Ethnoreligious Conflict in the Late 20th Century : A General Theory
Jonathan Fox's new work provides the first systematic, empirical study of the role that religion plays in ethnic violence. Ethnoreligious Conflict in the Late Twentieth Century critiques the existing literature on religion and ethnic conflict, then presents and analyzes original quantitative data gathered from a variety of sources. Fox draws upon the Minorities at Risk model of ethnic conflict to develop and test a dynamic and comprehensive theory of religion and conflict. He applies this theory to resurgent conflicts between ethnic groups of different religions-from the Iranian revolution and the Afghan struggle against the Soviets in the 1980s to the ongoing Middle East conflict-to pinpoint the ways in which religion has become intertwined in, and lent legitimacy to, conflicts in the contemporary world.
- Hardback | 264 pages
- 152.4 x 226.1 x 25.4mm | 476.28g
- 01 Nov 2002
- Lexington Books
- Lanham, MD, United States
Table of contents
Chapter 1 Introduction Chapter 2 Defining Religion's Role in Society Chapter 3 Religion in a Modern and Secular World Chapter 4 Is Religion the Symptom or the Disease? Chapter 5 Previous Approaches to the Study of Religion and Conflict Chapter 6 A More Comprehensive Theory of Religion and Conflict Chapter 7 The Role of Religion in Ethnoreligious Conflict Chapter 8 Some Implications and Clarifications
Jonathan Fox has admirably filled [a] gaping hole in the literature. . . . He has constructed a finely nuanced and dynamic theory of ethnoreligious conflict, elements of which will be useful for understanding other kinds of conflict involving religious and cultural issues. All students of the violently contested nature of post-Cold War politics stand in his debt. -- R Scott Appleby, Institute for International Peace Studies, Professor of History, University of Notre Dame This book engages one of the most important and pressing issues in the world today. In this timely book, Jonathan Fox attempts to interpret the extensive extant literature on religion and ethnic conflict, create his own framework for the study of ethnoreligious conflict, test such phenomena empirically, and generate a general theory to account for them. I commend the author on a daring attempt to synthesize such complex and abundant material. * Journal for the Scientific Study of Religion * Fox produces an original, highly formalized, refinement of the theoretical framework, which is useful for constructing typologies of ethnic and religious conflicts when dealing with such a wide spectrum of data collected through empirical observation; * Sociology of Religion: A Quarterly Review * This foundational study puts academic speculation about the religious sources of conflict in the modern world to empirical test. Jonathan Fox develops a general theory of religion's social functions, then shows where and how ethnically-distinct religious minorities are prompted into political protest and rebellion by discrimination, repression, and mobilizing religious institutions. A nuanced analysis whose evidence challenges some conventional pieties and affirms others. -- Ted Gurr, University of Maryland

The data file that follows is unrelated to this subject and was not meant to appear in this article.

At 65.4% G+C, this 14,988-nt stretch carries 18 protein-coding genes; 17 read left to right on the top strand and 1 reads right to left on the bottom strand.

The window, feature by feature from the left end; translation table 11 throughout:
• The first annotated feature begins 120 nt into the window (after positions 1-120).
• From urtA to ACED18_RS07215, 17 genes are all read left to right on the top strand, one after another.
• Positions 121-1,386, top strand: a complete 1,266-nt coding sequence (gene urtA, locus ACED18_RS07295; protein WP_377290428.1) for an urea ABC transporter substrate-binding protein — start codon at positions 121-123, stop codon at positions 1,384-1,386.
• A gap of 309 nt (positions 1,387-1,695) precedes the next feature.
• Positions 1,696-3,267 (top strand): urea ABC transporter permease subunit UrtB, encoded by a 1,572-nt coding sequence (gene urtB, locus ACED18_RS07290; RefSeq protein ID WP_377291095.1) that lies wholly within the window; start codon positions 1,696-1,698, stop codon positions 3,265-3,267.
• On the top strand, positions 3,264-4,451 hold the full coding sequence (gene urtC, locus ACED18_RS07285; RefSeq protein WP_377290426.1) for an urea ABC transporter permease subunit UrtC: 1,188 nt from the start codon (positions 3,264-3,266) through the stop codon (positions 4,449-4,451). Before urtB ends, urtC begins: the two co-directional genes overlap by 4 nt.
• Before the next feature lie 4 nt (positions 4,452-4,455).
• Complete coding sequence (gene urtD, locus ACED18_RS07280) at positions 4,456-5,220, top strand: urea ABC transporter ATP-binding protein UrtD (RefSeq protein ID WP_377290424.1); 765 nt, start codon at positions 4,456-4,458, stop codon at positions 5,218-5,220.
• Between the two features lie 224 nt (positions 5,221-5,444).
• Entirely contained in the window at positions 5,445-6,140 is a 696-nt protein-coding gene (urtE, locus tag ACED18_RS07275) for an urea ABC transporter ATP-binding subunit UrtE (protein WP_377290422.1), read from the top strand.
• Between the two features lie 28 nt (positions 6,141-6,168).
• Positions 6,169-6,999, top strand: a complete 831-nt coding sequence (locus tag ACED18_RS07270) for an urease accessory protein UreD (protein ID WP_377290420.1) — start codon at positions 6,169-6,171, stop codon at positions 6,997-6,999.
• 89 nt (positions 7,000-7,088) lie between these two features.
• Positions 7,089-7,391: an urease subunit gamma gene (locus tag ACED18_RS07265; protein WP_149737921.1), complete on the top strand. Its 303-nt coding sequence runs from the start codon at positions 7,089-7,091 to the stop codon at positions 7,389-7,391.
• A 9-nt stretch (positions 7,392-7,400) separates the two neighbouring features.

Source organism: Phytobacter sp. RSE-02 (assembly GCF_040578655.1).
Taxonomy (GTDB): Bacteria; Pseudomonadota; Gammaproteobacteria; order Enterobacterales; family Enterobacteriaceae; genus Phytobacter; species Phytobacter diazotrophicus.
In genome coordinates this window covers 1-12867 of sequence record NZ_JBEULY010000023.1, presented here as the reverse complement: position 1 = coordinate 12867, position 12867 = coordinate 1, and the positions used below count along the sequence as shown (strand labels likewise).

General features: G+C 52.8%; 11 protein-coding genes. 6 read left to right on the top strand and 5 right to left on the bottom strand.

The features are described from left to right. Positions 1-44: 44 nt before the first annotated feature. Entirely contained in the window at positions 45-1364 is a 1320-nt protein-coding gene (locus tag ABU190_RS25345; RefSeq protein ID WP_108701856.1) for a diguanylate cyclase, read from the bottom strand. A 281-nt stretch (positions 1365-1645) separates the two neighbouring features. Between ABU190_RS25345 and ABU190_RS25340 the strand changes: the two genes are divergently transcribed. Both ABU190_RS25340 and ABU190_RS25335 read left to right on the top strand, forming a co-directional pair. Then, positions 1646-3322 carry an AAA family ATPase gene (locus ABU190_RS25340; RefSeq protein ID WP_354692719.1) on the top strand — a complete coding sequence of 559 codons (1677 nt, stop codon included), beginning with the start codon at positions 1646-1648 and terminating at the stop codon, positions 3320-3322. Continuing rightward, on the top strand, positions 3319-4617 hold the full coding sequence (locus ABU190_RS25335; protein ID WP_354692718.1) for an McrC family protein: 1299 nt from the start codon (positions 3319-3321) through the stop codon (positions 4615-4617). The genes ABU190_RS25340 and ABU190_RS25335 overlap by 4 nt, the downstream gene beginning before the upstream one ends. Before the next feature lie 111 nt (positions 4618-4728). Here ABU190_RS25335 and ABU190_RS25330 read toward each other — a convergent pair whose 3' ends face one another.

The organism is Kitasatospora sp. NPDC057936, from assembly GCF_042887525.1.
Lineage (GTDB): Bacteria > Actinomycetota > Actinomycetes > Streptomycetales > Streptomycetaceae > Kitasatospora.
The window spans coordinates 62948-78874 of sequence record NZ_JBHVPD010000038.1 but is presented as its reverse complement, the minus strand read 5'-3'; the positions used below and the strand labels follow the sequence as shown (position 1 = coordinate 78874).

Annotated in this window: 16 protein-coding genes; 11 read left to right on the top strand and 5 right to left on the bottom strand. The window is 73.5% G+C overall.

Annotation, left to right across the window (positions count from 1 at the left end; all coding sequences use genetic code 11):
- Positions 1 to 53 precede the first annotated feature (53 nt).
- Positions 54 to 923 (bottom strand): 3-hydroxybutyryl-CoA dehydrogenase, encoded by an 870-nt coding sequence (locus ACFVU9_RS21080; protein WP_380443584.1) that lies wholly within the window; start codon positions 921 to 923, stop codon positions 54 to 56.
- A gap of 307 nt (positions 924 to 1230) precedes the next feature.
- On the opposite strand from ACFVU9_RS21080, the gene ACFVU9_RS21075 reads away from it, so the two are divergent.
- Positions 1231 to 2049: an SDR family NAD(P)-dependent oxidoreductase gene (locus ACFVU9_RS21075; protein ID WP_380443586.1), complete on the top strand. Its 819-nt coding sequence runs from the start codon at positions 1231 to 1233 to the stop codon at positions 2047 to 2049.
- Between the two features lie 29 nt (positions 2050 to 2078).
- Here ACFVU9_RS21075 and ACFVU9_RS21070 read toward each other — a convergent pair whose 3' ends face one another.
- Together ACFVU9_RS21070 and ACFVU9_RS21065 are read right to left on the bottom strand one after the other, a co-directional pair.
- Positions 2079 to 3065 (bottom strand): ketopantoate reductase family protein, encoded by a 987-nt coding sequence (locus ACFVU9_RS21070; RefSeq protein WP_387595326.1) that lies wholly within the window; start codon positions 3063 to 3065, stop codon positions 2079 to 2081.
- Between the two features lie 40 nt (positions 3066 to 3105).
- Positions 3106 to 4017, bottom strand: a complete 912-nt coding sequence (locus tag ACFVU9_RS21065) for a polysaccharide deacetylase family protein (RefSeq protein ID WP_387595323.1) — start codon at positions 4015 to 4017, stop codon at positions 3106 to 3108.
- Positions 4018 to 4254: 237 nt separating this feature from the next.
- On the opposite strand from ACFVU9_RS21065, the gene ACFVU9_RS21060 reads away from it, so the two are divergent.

About Jonathan Fox
Jonathan Fox teaches in the department of political studies at Bar-Ilan University.